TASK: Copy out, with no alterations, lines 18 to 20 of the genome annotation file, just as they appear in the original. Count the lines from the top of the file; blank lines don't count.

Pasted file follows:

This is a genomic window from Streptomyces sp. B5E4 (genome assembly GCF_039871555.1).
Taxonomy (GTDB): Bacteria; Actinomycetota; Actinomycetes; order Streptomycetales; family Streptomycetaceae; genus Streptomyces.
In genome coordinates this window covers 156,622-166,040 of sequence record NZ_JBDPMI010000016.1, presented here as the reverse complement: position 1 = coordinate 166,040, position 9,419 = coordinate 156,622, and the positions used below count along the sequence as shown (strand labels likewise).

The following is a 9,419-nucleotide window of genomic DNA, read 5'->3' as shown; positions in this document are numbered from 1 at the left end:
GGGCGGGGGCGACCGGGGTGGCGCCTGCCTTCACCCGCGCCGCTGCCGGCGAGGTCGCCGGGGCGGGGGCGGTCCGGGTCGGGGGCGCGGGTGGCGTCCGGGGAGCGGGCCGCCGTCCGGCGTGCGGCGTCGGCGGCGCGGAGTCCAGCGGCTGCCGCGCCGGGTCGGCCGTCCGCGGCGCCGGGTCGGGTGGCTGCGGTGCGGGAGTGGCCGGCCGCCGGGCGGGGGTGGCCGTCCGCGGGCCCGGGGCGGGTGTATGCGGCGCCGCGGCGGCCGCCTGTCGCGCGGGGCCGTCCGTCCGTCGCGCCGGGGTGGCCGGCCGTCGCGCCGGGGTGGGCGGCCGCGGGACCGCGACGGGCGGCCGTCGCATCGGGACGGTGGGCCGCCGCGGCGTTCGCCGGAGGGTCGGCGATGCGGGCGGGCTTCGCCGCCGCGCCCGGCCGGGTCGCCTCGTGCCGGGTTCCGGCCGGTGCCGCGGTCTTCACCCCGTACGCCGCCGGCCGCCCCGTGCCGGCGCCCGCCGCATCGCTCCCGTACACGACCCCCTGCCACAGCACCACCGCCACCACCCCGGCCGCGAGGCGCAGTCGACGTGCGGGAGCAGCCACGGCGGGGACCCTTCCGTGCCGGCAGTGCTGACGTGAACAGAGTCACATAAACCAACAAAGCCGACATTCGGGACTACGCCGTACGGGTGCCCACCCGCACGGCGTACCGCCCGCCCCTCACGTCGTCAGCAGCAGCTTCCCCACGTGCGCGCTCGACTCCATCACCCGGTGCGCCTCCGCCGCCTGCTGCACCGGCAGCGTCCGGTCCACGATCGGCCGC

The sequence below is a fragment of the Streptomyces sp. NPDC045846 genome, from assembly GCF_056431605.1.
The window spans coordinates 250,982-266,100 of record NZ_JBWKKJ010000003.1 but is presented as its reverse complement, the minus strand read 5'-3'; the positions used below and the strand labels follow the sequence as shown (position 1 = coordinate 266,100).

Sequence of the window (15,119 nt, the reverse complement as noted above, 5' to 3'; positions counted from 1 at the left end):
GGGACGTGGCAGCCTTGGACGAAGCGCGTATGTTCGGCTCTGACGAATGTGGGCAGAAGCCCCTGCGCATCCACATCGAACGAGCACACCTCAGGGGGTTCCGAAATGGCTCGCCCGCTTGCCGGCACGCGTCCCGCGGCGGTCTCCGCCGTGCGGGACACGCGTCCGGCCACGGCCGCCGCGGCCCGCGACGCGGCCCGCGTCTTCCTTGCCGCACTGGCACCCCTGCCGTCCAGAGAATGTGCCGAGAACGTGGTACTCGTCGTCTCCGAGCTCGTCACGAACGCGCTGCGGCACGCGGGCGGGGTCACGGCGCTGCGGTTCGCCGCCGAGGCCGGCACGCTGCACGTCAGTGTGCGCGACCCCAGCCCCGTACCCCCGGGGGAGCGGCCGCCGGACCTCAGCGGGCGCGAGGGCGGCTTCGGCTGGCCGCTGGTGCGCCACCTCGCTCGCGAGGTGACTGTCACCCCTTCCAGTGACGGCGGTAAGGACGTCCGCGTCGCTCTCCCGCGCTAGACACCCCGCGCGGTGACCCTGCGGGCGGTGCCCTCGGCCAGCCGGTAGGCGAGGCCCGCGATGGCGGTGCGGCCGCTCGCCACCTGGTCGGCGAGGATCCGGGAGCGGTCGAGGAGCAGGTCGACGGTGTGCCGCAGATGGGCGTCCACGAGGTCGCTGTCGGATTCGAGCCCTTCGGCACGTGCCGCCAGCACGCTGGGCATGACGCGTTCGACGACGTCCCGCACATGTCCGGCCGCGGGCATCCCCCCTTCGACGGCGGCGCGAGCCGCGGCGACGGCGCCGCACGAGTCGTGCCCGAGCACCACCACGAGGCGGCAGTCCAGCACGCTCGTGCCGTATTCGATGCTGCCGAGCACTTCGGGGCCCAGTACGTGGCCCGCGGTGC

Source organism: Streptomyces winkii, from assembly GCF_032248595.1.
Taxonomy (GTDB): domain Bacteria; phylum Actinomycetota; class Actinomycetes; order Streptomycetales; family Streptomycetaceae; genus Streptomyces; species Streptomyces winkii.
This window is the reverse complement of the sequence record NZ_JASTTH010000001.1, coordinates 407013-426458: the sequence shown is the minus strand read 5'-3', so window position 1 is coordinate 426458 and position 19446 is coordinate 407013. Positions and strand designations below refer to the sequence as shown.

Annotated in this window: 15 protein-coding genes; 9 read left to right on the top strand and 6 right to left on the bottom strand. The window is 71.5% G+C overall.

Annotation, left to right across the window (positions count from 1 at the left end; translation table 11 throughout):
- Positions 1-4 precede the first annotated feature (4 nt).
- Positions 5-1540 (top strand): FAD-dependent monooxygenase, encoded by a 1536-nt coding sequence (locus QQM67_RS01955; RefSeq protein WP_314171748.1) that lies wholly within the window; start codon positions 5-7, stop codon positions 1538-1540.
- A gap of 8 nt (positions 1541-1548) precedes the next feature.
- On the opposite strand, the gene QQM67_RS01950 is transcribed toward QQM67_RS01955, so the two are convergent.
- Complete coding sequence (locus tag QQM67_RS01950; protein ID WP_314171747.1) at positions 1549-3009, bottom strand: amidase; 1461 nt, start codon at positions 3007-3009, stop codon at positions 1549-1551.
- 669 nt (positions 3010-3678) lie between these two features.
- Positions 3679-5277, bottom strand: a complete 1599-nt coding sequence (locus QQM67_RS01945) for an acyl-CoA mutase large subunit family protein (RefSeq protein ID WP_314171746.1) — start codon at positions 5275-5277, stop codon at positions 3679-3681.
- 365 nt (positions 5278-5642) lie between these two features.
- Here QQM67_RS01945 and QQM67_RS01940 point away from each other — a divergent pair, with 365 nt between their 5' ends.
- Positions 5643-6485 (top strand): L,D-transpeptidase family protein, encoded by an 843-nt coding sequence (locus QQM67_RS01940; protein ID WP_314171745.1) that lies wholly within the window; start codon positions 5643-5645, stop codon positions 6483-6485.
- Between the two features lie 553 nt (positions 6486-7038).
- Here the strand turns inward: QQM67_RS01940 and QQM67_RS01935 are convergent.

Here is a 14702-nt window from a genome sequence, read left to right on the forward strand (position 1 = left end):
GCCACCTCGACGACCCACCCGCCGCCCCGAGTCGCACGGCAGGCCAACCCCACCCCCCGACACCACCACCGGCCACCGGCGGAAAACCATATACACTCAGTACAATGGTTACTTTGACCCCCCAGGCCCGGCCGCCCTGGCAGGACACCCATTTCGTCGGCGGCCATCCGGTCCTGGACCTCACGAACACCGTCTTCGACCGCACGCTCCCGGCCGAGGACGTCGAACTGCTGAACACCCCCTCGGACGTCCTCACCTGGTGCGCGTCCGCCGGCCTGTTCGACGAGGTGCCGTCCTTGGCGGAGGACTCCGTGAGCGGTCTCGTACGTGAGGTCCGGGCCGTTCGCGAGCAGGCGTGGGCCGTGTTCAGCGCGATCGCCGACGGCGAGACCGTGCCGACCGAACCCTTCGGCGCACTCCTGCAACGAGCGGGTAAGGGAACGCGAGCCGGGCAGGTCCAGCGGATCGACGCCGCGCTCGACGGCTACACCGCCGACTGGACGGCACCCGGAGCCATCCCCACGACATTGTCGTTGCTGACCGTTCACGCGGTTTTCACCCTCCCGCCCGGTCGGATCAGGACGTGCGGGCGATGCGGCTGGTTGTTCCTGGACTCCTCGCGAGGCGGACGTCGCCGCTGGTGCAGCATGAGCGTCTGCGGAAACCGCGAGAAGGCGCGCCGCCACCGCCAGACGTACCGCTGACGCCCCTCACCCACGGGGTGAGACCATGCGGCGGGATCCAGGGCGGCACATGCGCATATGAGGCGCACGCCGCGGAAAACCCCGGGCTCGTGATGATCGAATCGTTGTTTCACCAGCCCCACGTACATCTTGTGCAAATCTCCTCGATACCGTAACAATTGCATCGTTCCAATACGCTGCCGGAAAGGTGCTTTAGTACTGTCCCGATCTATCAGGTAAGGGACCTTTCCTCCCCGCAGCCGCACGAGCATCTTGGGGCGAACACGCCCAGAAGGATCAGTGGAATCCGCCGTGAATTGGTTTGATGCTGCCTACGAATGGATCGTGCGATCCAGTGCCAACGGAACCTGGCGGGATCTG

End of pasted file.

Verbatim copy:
- On the opposite strand, the gene QQM67_RS01950 is transcribed toward QQM67_RS01955, so the two are convergent.
- Complete coding sequence (locus tag QQM67_RS01950; protein ID WP_314171747.1) at positions 1549-3009, bottom strand: amidase; 1461 nt, start codon at positions 3007-3009, stop codon at positions 1549-1551.
- 669 nt (positions 3010-3678) lie between these two features.